Calorie restriction reduces Alzheimer’s disease neuropathology in monkeys
A report accepted for publication in the November, 2006 issue of the Journal of Alzheimer's Diseasedescribes the discovery of Giulio Maria Pasinetti, MD, PhD, of Mount Sinai School of Medicine in New York and colleagues that calorie restriction (CR), a technique known to extend life and delay disease in a number of species, helps protect squirrel monkeys from the development of amyloid neuropathology that is characteristic of Alzheimer’s disease (AD). The research is significant because of the genetic similarities of nonhuman primates such as squirrel monkeys to humans.
In earlier research published in the August 2, 2006 issue of the Journal of Biological Chemistry, Dr Pasinetti’s team identified SIRT1 activation in the brain as a mechanism by which calorie restriction is able to protect against Alzheimer’s disease-type neuropathology in mice. SIRT1 is a member of a family of genes and their proteins known as sirtuins that have been identified as regulators in the life extending effects of calorie restriction.
In collaboration with Dr. Donald Ingram at the Laboratory of Experimental Gerontology at the National Institute on Aging, Dr Pasinetti gave monkeys in the current study calorie restricted or normal diets until the animals died of natural causes. They found that reducing calories by 30 percent resulted in increased longevity and a reduction in Alzheimer-type amyloid neuropathy in the brain’s frontal cortex compared to monkeys fed non-restricted diets.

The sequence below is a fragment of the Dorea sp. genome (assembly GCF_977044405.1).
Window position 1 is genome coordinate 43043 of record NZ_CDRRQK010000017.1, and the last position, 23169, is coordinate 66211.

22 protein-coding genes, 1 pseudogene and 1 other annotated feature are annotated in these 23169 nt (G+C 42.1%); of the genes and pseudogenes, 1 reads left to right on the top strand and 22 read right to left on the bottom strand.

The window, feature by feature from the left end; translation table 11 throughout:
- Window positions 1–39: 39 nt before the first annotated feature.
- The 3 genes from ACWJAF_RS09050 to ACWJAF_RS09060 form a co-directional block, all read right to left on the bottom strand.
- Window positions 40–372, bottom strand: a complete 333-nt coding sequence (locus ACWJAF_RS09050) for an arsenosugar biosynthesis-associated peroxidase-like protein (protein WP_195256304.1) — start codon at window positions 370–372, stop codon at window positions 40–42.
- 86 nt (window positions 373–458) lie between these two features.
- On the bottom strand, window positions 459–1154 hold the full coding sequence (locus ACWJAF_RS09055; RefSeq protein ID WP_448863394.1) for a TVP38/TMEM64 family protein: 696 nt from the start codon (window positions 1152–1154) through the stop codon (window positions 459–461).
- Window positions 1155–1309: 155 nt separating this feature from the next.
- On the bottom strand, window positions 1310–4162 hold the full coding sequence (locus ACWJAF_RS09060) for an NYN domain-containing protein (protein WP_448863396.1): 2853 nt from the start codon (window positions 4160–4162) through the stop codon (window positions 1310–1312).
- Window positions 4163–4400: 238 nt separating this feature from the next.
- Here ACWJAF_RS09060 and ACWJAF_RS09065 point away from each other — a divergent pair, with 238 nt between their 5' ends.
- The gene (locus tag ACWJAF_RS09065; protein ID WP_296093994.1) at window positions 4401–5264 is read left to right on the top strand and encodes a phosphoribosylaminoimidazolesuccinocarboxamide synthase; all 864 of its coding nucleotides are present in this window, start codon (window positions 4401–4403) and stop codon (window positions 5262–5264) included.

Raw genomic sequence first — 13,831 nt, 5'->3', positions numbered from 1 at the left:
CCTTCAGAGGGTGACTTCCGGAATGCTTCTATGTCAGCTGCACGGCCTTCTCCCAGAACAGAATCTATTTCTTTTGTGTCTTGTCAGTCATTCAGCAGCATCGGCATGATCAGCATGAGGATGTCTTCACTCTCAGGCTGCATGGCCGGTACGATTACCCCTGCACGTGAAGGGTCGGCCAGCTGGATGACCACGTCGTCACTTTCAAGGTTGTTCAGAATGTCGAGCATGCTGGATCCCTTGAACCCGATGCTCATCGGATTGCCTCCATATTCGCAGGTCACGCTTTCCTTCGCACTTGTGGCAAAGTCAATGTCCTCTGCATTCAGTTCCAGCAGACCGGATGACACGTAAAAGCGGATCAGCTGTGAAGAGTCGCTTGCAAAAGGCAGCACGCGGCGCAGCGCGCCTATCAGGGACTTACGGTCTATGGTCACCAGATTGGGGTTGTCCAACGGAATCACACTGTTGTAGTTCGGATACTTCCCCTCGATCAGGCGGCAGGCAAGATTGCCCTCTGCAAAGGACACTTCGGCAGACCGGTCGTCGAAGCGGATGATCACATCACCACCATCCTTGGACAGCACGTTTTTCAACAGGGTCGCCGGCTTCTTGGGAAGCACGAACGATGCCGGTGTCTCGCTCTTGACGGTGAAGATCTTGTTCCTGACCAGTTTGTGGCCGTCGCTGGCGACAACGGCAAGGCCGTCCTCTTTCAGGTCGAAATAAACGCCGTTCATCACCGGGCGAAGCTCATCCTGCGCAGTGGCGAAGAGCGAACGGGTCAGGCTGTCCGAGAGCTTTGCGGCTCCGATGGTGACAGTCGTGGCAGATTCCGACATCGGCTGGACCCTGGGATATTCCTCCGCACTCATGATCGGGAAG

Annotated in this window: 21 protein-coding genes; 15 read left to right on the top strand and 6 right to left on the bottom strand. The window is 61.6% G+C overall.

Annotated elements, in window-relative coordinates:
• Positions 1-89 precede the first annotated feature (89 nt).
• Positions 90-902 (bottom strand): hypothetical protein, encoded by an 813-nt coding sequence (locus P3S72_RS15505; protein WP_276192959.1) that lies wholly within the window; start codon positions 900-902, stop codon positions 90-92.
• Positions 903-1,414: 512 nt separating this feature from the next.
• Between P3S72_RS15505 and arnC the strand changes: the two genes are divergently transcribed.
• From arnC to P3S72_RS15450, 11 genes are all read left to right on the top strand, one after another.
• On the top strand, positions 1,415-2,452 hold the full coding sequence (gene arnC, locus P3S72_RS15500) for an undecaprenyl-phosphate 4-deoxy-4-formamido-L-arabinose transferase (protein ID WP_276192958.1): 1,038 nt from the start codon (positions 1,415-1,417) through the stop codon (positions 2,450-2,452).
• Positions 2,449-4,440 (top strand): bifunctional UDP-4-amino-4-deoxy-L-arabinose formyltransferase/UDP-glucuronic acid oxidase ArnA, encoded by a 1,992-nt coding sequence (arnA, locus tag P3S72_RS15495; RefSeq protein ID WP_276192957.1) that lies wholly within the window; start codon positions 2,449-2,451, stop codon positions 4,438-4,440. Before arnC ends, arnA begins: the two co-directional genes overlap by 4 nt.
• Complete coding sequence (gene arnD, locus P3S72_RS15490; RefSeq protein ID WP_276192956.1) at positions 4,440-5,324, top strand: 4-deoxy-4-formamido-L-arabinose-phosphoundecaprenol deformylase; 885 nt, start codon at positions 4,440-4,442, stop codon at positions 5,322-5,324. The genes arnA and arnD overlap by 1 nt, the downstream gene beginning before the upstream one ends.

"The present study strengthens the possibility that CR may exert beneficial effects on delaying the onset of AD- amyloid brain neuropathology in humans, similar to that observed in squirrel monkey and rodent models of AD," stated Dr Pasinetti, who is a Professor of Psychiatry and Neuroscience, and Director of the Neuroinflammation Research Center at Mount Sinai. "This new breakthrough brings great anticipation for further human study of caloric restriction, for AD investigators and for those physicians who treat millions of people suffering with this disease. The findings offer a glimmer of hope that there may someday be a way to prevent and stop this devastating disease in its tracks."
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